T-Mobile has just wrapped an analyst presentation that was full of more aggressive forecasts for the company than we've heard since the failed AT&T merger. If its executives have their way, 2013 will be a banner year for the carrier, with investments, plan changes, network upgrades, a big merger, and a "fun" ad campaign surrounding the launch of the iPhone.
There's a lot to unpack here, so we'll begin with LTE, which has been a thorn in T-Mobile's side. T-Mobile's parent company, Deutsche Telekom, has committed to investing $4.7 billion in network upgrades in 2013 and $3 billion more each of the next two years. $4 billion of that will be dedicated to rolling out LTE, with a goal of covering 100 million people by mid-2013 and 200 million by the end of the year. The deal with MetroPCS is moving forward, and T-Mobile says that it fully expects to have regulatory approval in the first half of 2013.
Increasingly, an LTE network is par for the course here in the US, but T-Mobile is planning on shaking things up a bit more in a bid to gain traction. It centers around what the company calls "becoming the un-carrier," and T-Mobile accompanied its talking points with a tongue-in-cheek slide detailing a brand re-launch. We imagine the central piece of the re-launch will be the "100% move to value plans," which are T-Mobile's plans that separate the price of your plan from the price of your phone. It could be spun as the end of subsidies, but T-Mobile won't give up on "equipment installment plans" that temporarily add some device costs to your bill in exchange for a lower initial cost. T-Mobile says that 80 percent of its current sales are already value plans, with 1.7 million customers already bringing their own iPhones to the network.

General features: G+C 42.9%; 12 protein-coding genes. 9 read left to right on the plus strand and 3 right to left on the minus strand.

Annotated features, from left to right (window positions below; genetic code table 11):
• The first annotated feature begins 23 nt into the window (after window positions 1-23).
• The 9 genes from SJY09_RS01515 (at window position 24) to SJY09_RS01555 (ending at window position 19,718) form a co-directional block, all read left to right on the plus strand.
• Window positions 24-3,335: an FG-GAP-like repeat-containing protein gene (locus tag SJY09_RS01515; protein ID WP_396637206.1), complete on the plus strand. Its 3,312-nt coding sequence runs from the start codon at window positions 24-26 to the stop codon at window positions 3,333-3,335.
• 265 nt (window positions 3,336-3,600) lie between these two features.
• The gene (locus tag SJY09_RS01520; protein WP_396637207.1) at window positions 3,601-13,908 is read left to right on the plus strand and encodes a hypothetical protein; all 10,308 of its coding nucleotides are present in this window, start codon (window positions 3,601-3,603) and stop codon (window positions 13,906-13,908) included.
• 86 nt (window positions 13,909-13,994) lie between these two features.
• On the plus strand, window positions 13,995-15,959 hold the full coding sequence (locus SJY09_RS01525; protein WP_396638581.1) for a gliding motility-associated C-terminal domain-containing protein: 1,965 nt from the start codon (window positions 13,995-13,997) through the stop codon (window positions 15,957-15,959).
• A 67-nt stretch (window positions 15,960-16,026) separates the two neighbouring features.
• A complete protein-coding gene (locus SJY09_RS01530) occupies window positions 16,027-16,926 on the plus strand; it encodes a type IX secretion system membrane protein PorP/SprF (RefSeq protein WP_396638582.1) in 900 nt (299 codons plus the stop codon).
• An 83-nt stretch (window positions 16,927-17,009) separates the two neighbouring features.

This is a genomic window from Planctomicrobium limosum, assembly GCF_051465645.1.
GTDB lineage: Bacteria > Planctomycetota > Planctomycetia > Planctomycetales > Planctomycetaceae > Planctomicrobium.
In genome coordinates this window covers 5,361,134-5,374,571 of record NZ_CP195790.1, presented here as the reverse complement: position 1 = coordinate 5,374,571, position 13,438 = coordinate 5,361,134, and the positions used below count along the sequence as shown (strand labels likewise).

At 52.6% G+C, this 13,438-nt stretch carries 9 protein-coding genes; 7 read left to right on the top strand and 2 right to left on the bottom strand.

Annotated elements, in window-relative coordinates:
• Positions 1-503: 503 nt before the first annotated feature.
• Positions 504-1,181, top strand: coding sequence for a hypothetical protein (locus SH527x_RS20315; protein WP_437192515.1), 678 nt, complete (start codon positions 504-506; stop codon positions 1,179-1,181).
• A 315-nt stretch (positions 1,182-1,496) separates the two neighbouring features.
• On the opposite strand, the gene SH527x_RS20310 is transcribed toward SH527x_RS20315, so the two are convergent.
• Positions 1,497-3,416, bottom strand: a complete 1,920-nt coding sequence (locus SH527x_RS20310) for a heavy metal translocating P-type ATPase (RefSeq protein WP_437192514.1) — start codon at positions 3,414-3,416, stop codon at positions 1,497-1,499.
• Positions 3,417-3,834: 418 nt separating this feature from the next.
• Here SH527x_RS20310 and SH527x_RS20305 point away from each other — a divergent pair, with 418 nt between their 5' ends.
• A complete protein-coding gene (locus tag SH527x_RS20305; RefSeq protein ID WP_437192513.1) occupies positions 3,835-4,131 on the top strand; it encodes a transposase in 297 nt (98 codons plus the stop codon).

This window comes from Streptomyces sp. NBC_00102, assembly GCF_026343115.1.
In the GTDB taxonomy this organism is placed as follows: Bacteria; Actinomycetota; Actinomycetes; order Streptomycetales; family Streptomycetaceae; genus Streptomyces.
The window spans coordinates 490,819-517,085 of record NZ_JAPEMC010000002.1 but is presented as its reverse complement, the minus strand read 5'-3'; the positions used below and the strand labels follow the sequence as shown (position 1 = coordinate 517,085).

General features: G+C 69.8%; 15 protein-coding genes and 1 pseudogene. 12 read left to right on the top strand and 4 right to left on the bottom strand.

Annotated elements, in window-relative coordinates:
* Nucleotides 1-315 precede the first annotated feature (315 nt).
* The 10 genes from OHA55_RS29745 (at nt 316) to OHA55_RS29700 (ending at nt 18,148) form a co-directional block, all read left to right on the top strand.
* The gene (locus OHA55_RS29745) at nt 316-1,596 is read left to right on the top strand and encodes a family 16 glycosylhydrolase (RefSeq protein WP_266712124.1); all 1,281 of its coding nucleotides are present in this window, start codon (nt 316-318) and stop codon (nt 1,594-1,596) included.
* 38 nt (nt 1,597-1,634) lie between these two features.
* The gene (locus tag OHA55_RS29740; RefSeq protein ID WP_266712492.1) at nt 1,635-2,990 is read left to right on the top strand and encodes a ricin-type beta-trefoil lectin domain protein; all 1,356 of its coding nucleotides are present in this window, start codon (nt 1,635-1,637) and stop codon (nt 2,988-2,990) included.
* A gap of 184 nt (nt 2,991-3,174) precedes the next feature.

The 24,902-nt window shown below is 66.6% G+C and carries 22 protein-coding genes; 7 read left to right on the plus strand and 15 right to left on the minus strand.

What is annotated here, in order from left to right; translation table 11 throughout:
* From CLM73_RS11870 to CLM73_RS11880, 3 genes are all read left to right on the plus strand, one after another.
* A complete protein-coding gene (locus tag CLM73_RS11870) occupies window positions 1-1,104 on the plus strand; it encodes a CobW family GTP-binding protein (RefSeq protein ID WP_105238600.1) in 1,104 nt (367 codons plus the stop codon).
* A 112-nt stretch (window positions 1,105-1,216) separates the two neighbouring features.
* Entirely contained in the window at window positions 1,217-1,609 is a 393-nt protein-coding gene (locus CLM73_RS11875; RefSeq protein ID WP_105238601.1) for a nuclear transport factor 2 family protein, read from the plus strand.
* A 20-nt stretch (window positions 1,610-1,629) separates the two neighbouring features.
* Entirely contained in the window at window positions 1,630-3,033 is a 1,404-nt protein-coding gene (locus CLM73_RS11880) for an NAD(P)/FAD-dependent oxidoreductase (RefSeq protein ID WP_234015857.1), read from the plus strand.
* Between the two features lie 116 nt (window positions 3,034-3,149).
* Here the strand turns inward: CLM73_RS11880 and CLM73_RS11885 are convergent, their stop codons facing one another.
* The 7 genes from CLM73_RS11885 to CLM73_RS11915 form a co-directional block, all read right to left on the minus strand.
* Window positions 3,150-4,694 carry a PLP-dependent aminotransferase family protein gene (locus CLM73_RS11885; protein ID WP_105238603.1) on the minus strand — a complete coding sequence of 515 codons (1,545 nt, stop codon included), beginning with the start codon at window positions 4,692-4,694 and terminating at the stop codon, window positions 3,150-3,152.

Last but certainly not least, Deutsche Telekom's executives were acting positively impish when discussing the impending release of Apple products on T-Mobile in 2013. They're planning a large ad campaign that was repeatedly referred to as "fun" and will almost surely be designed to poke at the other carriers. The idea T-Mobile is going for is "You love your iPhone, but you hate AT&T," the company told analysts, and even made vague references to proving pundits wrong and forcing news reports to issue "retractions" on their predictions.
We're not sure exactly what that means, but T-Mobile is embracing its underdog status. T-Mobile is hoping to set itself up as a truly different alternative to Verizon and AT&T, but becoming a truly viable alternative will mean executing on all of the plans it laid out today.